7Sage’s team is entirely remote. Alan, my co-founder and CTO, is based in Vancouver, where he is from. Our student services manager, Dillon, is in Cornwall (also Canada). Nicole, our community director, is in Texas. David, our editor and admissions consultant is based in Chicago. I’m nomadic. Currently, I’m in Kyoto. I’ll be here until August, and I haven’t decided where I’ll go after.

What advice would you give to someone considering law school?
Work hard to earn a high GPA. Take as many classes as you think you can handle. Admissions committees look hard at transcripts and are very discerning. Work with professors you admire. See if you can be a research assistant, or maybe even co-author a paper with one of them. Maybe you’ll decide to be an academic after all. If not, you’ll likely get a good recommendation letter at the very least. Study long and hard for the LSAT. It’s the most important factor in law school admissions.

How did you go about studying for the LSAT? Any tips?

I set aside a very long time: over a year. I think my background in economics and philosophy helped immensely. A lot of the successful strategies I came up with I’ve implemented in the 7Sage curriculum. My biggest tip is to sign up for a free account with 7Sage. You can access our logic game explanations, our tool to find real study buddies nearby (like at Columbia), our test proctor app, and more.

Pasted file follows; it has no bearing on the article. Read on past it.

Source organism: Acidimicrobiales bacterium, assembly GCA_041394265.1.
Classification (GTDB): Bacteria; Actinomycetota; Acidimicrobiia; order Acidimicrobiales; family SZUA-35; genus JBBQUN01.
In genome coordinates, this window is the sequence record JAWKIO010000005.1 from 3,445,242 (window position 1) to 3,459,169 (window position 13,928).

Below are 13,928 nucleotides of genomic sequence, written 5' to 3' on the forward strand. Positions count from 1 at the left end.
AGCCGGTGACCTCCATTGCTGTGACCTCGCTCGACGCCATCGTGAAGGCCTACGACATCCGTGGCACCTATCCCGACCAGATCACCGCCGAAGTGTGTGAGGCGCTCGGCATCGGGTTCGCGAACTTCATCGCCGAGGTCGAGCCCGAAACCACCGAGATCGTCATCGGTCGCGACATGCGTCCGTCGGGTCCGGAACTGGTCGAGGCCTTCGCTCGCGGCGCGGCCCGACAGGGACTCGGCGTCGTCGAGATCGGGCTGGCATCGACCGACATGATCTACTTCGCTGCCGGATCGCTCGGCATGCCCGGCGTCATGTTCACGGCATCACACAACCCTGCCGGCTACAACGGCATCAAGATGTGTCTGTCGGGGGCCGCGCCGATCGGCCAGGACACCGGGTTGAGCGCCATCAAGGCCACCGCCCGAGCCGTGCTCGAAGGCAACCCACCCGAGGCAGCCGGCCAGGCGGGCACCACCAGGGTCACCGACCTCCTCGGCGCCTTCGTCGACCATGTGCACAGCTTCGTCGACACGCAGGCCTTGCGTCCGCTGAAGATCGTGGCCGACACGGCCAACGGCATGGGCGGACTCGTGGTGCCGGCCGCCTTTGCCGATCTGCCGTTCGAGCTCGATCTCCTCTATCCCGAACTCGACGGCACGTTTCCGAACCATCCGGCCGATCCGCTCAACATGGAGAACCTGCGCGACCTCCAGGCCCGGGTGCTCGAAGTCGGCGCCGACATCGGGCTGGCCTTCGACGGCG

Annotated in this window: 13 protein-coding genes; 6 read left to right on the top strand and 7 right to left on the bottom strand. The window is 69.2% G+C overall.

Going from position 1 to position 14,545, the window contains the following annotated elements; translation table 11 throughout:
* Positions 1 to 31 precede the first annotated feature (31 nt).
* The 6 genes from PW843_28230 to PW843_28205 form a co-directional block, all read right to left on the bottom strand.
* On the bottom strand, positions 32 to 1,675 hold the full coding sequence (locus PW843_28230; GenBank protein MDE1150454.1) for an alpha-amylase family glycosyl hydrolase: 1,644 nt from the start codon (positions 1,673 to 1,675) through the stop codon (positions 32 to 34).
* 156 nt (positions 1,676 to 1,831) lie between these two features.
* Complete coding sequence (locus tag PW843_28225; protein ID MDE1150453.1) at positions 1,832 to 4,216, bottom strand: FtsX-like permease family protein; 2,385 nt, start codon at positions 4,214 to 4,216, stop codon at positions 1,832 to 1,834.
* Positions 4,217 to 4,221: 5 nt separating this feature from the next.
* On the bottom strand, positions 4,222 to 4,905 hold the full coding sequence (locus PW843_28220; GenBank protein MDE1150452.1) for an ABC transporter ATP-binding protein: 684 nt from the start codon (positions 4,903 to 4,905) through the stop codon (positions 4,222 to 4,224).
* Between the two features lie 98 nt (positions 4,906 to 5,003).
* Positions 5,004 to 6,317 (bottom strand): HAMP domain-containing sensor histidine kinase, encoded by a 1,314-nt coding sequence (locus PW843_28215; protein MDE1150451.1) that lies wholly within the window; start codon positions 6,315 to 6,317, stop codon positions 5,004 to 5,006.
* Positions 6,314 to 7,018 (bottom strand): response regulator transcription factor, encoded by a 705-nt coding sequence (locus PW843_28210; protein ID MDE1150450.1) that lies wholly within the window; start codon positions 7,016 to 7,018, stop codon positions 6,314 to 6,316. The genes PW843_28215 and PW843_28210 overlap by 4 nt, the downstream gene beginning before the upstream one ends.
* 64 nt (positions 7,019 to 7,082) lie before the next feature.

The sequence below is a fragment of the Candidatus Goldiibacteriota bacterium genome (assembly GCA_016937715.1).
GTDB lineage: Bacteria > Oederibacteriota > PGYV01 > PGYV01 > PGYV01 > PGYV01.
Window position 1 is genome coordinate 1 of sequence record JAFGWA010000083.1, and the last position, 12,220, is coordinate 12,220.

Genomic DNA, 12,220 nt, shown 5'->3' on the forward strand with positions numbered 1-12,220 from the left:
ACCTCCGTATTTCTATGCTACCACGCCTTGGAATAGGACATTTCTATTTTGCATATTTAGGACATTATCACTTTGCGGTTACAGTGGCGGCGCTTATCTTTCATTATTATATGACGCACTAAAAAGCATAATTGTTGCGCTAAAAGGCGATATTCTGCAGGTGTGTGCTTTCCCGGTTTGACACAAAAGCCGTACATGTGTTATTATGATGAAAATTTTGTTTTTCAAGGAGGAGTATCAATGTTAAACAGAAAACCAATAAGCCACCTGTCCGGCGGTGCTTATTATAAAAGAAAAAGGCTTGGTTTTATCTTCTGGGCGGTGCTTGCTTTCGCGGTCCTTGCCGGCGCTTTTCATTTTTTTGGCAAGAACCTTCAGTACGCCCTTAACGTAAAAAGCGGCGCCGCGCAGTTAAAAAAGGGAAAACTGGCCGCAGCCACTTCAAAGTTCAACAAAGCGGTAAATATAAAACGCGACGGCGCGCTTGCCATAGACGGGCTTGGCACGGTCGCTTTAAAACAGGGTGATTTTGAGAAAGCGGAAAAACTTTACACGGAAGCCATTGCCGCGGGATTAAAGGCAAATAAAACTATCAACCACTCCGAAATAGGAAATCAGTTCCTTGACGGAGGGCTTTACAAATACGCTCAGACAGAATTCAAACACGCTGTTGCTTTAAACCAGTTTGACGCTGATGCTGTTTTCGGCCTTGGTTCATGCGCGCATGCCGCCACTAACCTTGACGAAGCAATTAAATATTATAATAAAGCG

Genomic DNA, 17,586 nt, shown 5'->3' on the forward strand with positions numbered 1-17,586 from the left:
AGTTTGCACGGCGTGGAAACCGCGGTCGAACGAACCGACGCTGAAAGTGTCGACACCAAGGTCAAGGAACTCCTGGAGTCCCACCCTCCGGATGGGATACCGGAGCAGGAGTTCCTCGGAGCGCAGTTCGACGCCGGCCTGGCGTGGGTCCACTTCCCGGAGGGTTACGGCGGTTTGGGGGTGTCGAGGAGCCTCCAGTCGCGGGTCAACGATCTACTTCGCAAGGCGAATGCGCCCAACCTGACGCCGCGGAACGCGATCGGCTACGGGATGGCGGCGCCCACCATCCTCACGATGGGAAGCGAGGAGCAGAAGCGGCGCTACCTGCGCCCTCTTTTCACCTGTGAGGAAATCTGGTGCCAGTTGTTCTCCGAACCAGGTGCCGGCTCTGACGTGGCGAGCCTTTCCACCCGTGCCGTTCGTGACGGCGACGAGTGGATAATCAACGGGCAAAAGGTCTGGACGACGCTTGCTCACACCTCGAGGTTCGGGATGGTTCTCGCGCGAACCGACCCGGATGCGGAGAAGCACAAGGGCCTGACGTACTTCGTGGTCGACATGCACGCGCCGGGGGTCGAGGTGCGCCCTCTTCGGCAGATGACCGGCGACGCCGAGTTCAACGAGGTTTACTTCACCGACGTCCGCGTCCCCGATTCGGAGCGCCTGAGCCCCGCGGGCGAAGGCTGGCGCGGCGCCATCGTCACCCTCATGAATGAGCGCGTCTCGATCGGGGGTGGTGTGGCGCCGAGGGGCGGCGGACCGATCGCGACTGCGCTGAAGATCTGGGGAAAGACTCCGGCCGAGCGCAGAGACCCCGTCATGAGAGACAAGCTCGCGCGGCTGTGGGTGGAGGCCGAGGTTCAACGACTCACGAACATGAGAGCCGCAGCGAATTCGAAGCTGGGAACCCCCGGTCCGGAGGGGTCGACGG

What would you say was the hardest part of law school?
The huge mismatch between what you do for homework and in classes and what’s required of you on the exam. It felt like a bait and switch to me. You spend all semester discussing cases, reading a lot of them in detail, and then your entire grade depends on an issue-spotting exam.

Meet Peter. Peter, a student in the School of General Studies is a Political Science Major and a veteran. He has recently been featured in various publications including the  New York Times and MSNBC for his current CrowdPac fundraiser to pressure Republican Presidential Nominee, Donald Trump, to release his taxes. We sat down with Peter to learn more about his fundraiser and ways in which students can get involved.